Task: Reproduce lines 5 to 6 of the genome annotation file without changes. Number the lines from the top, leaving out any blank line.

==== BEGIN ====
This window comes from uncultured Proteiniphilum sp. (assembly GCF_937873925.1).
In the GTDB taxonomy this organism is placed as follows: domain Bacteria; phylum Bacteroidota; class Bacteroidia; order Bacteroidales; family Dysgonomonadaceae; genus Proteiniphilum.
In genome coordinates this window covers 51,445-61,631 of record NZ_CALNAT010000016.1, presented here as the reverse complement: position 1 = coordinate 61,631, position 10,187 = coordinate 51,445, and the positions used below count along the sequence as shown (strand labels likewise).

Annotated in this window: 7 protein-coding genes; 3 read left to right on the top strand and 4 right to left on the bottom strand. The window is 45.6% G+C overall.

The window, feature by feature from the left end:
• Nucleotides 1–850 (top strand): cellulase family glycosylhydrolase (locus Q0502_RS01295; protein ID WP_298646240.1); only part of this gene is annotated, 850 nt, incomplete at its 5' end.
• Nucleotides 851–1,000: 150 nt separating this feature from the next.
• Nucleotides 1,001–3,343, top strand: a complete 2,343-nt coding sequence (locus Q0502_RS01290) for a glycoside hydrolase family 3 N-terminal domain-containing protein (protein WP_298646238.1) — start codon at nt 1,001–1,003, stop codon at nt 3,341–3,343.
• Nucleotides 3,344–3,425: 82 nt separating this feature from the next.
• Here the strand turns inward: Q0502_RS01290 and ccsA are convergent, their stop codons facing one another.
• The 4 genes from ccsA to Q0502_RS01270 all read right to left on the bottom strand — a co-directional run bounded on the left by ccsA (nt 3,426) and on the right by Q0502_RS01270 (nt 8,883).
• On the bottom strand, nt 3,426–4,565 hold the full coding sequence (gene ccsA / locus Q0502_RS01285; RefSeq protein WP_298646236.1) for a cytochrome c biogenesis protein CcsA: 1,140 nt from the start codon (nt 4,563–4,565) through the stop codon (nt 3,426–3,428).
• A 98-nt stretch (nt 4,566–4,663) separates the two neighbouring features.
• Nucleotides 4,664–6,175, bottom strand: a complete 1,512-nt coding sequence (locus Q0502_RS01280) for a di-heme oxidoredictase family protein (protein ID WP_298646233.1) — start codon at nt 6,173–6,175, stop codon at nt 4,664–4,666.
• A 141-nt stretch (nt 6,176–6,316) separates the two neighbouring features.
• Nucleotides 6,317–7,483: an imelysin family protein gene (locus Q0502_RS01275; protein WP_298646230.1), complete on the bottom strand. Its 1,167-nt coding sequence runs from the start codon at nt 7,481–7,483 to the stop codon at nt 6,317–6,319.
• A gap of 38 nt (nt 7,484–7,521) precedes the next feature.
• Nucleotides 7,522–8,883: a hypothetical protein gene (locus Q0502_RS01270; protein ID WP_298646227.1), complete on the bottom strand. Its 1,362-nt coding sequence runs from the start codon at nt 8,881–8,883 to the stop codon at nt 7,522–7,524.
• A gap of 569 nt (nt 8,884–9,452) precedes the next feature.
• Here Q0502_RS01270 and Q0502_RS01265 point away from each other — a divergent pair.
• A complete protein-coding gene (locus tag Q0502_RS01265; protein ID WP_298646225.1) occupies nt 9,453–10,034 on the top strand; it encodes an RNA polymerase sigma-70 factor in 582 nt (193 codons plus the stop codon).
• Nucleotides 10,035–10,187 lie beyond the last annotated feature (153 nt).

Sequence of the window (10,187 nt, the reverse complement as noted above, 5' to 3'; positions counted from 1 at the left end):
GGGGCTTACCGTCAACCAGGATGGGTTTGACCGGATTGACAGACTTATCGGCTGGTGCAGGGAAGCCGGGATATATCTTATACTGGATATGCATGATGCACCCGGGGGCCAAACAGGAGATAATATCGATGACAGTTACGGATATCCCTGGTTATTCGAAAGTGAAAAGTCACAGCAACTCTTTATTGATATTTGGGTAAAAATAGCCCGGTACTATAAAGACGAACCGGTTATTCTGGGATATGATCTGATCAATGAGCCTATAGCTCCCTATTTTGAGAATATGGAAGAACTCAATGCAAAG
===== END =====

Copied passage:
The window, feature by feature from the left end:
• Nucleotides 1–850 (top strand): cellulase family glycosylhydrolase (locus Q0502_RS01295; protein ID WP_298646240.1); only part of this gene is annotated, 850 nt, incomplete at its 5' end.